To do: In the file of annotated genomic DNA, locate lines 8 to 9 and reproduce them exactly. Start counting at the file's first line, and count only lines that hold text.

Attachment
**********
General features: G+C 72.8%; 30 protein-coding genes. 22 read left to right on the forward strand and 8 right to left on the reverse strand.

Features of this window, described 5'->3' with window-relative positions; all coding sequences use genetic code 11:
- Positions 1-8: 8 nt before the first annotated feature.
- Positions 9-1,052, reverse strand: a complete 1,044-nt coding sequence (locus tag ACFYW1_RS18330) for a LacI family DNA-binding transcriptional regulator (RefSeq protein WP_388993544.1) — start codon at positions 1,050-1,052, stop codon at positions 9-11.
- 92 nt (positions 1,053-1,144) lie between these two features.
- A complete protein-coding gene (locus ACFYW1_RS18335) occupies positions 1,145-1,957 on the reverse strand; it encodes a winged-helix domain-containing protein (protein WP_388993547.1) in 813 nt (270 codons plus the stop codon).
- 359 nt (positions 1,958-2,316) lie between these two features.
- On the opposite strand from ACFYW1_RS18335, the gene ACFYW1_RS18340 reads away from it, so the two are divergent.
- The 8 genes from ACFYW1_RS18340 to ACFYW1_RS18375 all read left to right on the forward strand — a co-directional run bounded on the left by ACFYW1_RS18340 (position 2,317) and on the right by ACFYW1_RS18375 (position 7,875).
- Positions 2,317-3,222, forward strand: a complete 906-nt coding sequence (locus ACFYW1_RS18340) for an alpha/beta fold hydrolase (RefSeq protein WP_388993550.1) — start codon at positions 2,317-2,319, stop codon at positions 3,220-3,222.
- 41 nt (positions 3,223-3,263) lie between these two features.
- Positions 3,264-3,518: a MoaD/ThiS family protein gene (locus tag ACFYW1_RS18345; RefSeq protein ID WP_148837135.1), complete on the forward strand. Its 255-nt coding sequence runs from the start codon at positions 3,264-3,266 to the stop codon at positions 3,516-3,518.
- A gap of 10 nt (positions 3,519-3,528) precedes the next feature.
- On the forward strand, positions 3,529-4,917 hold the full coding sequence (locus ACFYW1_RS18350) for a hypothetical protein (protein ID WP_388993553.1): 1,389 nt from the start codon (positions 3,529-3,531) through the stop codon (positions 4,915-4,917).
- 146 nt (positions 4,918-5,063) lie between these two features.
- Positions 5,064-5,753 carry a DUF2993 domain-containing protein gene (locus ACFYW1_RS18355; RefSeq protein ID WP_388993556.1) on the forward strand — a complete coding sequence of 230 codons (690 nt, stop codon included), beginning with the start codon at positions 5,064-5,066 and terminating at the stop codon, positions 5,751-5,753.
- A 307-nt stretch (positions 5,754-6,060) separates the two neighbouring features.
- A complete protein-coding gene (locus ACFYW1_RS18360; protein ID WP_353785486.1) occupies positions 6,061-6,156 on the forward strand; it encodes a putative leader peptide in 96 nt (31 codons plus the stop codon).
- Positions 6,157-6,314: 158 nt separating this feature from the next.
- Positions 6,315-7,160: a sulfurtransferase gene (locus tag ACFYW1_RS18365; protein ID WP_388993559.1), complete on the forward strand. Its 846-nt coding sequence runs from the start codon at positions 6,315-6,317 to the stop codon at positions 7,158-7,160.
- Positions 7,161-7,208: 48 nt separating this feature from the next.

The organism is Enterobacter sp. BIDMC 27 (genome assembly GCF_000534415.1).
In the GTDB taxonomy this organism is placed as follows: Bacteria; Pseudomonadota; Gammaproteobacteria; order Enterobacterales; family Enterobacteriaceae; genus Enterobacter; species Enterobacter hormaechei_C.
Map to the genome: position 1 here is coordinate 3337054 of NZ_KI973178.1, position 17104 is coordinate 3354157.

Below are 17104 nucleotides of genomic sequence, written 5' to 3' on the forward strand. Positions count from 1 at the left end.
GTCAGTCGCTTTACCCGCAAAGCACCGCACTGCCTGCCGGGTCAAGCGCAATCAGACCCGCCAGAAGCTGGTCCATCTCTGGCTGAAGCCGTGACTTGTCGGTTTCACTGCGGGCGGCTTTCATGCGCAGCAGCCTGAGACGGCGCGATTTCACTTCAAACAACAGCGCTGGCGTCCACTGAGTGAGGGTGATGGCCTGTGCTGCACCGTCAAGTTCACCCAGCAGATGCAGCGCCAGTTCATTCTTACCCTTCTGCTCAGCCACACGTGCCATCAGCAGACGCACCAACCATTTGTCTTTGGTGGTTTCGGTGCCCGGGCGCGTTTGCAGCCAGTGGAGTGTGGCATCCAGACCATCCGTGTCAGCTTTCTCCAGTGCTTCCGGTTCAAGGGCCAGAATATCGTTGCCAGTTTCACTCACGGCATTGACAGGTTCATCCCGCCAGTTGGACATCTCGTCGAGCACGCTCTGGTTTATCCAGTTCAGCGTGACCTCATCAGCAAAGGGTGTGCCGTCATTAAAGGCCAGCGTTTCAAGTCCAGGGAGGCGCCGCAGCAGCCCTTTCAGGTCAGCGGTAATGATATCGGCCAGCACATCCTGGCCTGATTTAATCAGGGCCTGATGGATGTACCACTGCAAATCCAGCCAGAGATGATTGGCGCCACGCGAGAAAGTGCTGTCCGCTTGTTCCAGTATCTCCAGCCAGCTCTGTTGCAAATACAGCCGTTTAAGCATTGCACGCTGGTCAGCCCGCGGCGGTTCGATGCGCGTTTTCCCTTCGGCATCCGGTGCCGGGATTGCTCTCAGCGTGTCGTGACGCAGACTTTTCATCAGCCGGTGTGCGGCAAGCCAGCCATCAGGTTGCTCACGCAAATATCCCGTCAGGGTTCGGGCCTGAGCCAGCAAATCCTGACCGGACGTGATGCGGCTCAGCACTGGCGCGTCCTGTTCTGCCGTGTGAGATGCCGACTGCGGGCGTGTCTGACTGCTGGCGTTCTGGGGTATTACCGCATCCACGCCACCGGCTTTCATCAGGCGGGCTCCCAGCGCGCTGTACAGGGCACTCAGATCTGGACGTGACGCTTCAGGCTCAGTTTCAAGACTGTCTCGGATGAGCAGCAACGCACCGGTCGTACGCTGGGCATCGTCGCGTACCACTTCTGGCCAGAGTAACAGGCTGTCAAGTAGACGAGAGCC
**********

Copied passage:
- On the opposite strand from ACFYW1_RS18335, the gene ACFYW1_RS18340 reads away from it, so the two are divergent.
- The 8 genes from ACFYW1_RS18340 to ACFYW1_RS18375 all read left to right on the forward strand — a co-directional run bounded on the left by ACFYW1_RS18340 (position 2,317) and on the right by ACFYW1_RS18375 (position 7,875).